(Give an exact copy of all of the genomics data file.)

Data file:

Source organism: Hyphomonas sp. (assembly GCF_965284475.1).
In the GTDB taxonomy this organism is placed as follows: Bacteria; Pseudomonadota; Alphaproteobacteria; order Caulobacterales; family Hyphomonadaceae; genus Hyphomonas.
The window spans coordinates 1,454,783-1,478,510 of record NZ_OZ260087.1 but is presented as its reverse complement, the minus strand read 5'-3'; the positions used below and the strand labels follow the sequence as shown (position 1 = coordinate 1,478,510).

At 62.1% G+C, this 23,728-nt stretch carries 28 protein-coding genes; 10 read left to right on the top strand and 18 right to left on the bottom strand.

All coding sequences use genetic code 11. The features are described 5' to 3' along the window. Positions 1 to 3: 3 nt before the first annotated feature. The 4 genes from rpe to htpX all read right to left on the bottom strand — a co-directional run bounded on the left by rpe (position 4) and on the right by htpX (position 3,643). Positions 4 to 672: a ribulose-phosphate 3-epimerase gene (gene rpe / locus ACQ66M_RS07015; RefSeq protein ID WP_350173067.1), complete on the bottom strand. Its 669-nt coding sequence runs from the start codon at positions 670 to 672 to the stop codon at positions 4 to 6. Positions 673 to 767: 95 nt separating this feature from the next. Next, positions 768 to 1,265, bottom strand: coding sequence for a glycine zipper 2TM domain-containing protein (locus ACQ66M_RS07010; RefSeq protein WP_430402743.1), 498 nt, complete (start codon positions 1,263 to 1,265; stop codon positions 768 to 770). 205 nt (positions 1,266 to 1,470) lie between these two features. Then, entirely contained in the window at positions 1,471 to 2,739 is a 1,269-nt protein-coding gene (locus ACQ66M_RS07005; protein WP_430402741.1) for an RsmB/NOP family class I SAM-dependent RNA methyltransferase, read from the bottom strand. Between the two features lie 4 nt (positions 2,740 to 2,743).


Source organism: Hyphomonas sp. (assembly GCF_965284475.1).
In the GTDB taxonomy this organism is placed as follows: Bacteria; Pseudomonadota; Alphaproteobacteria; order Caulobacterales; family Hyphomonadaceae; genus Hyphomonas.
The window spans coordinates 1,454,783-1,478,510 of record NZ_OZ260087.1 but is presented as its reverse complement, the minus strand read 5'-3'; the positions used below and the strand labels follow the sequence as shown (position 1 = coordinate 1,478,510).

At 62.1% G+C, this 23,728-nt stretch carries 28 protein-coding genes; 10 read left to right on the top strand and 18 right to left on the bottom strand.

All coding sequences use genetic code 11. The features are described 5' to 3' along the window. Positions 1 to 3: 3 nt before the first annotated feature. The 4 genes from rpe to htpX all read right to left on the bottom strand — a co-directional run bounded on the left by rpe (position 4) and on the right by htpX (position 3,643). Positions 4 to 672: a ribulose-phosphate 3-epimerase gene (gene rpe / locus ACQ66M_RS07015; RefSeq protein ID WP_350173067.1), complete on the bottom strand. Its 669-nt coding sequence runs from the start codon at positions 670 to 672 to the stop codon at positions 4 to 6. Positions 673 to 767: 95 nt separating this feature from the next. Next, positions 768 to 1,265, bottom strand: coding sequence for a glycine zipper 2TM domain-containing protein (locus ACQ66M_RS07010; RefSeq protein WP_430402743.1), 498 nt, complete (start codon positions 1,263 to 1,265; stop codon positions 768 to 770). 205 nt (positions 1,266 to 1,470) lie between these two features. Then, entirely contained in the window at positions 1,471 to 2,739 is a 1,269-nt protein-coding gene (locus ACQ66M_RS07005; protein WP_430402741.1) for an RsmB/NOP family class I SAM-dependent RNA methyltransferase, read from the bottom strand. Between the two features lie 4 nt (positions 2,740 to 2,743).